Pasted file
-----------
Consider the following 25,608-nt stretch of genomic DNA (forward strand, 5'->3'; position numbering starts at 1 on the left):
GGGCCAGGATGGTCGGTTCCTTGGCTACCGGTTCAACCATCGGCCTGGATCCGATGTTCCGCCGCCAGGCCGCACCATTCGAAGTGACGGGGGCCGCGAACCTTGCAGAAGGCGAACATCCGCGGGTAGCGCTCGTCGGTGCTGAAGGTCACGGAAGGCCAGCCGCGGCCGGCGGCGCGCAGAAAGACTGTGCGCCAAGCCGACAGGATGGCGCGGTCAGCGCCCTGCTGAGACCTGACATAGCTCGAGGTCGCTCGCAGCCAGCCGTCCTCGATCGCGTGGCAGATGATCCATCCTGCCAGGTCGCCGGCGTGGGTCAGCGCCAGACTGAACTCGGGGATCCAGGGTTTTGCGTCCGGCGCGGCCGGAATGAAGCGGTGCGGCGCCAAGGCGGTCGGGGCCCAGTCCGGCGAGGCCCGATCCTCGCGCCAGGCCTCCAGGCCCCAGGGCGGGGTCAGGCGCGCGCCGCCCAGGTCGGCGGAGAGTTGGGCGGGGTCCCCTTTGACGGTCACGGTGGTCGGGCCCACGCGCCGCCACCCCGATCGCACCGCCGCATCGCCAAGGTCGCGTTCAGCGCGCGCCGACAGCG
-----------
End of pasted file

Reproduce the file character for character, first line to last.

Consider the following 25,608-nt stretch of genomic DNA (forward strand, 5'->3'; position numbering starts at 1 on the left):
GGGCCAGGATGGTCGGTTCCTTGGCTACCGGTTCAACCATCGGCCTGGATCCGATGTTCCGCCGCCAGGCCGCACCATTCGAAGTGACGGGGGCCGCGAACCTTGCAGAAGGCGAACATCCGCGGGTAGCGCTCGTCGGTGCTGAAGGTCACGGAAGGCCAGCCGCGGCCGGCGGCGCGCAGAAAGACTGTGCGCCAAGCCGACAGGATGGCGCGGTCAGCGCCCTGCTGAGACCTGACATAGCTCGAGGTCGCTCGCAGCCAGCCGTCCTCGATCGCGTGGCAGATGATCCATCCTGCCAGGTCGCCGGCGTGGGTCAGCGCCAGACTGAACTCGGGGATCCAGGGTTTTGCGTCCGGCGCGGCCGGAATGAAGCGGTGCGGCGCCAAGGCGGTCGGGGCCCAGTCCGGCGAGGCCCGATCCTCGCGCCAGGCCTCCAGGCCCCAGGGCGGGGTCAGGCGCGCGCCGCCCAGGTCGGCGGAGAGTTGGGCGGGGTCCCCTTTGACGGTCACGGTGGTCGGGCCCACGCGCCGCCACCCCGATCGCACCGCCGCATCGCCAAGGTCGCGTTCAGCGCGCGCCGACAGCG